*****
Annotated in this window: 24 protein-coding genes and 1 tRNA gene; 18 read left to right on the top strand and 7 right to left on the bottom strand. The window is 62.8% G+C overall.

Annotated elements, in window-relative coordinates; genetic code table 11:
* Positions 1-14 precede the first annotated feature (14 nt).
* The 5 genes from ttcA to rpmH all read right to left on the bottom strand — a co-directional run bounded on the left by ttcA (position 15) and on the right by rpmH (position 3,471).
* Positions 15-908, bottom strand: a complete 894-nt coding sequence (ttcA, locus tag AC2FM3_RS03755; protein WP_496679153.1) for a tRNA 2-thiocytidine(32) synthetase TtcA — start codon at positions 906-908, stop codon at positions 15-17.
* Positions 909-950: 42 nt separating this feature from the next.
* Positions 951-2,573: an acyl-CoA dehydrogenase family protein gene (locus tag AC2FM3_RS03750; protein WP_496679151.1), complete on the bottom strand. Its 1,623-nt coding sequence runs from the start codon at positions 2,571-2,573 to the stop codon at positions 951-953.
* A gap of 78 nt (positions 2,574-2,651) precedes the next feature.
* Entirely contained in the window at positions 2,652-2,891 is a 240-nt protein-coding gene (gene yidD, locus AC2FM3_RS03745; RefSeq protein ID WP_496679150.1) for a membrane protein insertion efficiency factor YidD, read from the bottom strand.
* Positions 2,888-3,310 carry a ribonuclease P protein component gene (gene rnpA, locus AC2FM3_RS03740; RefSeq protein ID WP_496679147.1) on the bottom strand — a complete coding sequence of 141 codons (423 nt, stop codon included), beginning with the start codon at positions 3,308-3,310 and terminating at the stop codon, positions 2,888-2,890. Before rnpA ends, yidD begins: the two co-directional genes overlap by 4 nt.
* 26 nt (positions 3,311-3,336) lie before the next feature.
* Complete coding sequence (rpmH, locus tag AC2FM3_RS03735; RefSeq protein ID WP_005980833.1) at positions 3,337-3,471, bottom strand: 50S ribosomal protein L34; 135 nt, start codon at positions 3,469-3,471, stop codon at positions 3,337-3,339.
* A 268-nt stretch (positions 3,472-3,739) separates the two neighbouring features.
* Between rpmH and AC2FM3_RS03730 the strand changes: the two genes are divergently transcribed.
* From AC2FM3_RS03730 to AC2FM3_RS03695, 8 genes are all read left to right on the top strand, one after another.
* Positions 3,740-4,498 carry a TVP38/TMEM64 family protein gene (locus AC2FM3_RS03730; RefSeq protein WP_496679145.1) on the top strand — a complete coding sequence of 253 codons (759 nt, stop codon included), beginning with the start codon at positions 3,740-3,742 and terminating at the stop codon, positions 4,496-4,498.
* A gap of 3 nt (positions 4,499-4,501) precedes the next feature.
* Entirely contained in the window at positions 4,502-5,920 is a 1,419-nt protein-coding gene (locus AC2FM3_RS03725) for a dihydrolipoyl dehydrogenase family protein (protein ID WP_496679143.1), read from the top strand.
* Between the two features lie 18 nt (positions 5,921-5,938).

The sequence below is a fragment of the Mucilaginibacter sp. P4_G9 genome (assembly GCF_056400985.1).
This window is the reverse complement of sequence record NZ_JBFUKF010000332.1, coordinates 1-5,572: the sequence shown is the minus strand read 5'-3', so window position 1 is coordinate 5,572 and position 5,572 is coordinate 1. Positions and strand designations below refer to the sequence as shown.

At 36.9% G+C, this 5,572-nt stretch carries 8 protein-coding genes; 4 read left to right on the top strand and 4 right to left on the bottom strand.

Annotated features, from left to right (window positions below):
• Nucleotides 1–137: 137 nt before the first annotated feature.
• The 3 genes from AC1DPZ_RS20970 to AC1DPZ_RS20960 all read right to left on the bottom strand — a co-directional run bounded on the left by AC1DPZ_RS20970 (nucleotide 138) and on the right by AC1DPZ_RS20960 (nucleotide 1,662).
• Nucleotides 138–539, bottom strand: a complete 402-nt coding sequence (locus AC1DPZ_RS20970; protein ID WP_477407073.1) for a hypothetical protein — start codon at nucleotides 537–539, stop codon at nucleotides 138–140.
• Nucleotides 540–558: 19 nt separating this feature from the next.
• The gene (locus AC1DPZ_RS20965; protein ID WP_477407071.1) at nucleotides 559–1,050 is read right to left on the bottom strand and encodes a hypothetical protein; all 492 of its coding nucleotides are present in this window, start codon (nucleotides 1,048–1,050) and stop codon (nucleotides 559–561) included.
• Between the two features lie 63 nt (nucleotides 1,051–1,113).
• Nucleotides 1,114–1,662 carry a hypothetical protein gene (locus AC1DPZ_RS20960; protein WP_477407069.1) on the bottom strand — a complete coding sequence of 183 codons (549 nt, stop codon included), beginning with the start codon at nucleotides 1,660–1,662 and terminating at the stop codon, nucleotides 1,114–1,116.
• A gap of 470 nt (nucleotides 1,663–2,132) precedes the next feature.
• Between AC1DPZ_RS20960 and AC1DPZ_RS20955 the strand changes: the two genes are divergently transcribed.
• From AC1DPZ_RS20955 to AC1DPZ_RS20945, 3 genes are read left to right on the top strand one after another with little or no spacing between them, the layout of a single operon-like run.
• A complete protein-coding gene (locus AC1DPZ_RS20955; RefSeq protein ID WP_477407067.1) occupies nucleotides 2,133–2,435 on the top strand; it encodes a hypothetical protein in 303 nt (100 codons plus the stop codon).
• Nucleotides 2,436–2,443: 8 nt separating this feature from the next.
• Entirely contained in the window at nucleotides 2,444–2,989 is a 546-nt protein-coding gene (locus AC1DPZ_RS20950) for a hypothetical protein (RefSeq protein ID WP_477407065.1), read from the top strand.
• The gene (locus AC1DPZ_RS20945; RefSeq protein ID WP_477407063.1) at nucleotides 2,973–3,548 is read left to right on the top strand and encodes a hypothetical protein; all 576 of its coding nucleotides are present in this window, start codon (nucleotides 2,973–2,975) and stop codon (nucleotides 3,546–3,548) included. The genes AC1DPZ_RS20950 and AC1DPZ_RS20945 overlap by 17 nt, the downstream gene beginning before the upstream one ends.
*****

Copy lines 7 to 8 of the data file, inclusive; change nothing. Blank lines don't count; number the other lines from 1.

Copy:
* Positions 951-2,573: an acyl-CoA dehydrogenase family protein gene (locus tag AC2FM3_RS03750; protein WP_496679151.1), complete on the bottom strand. Its 1,623-nt coding sequence runs from the start codon at positions 2,571-2,573 to the stop codon at positions 951-953.
* A gap of 78 nt (positions 2,574-2,651) precedes the next feature.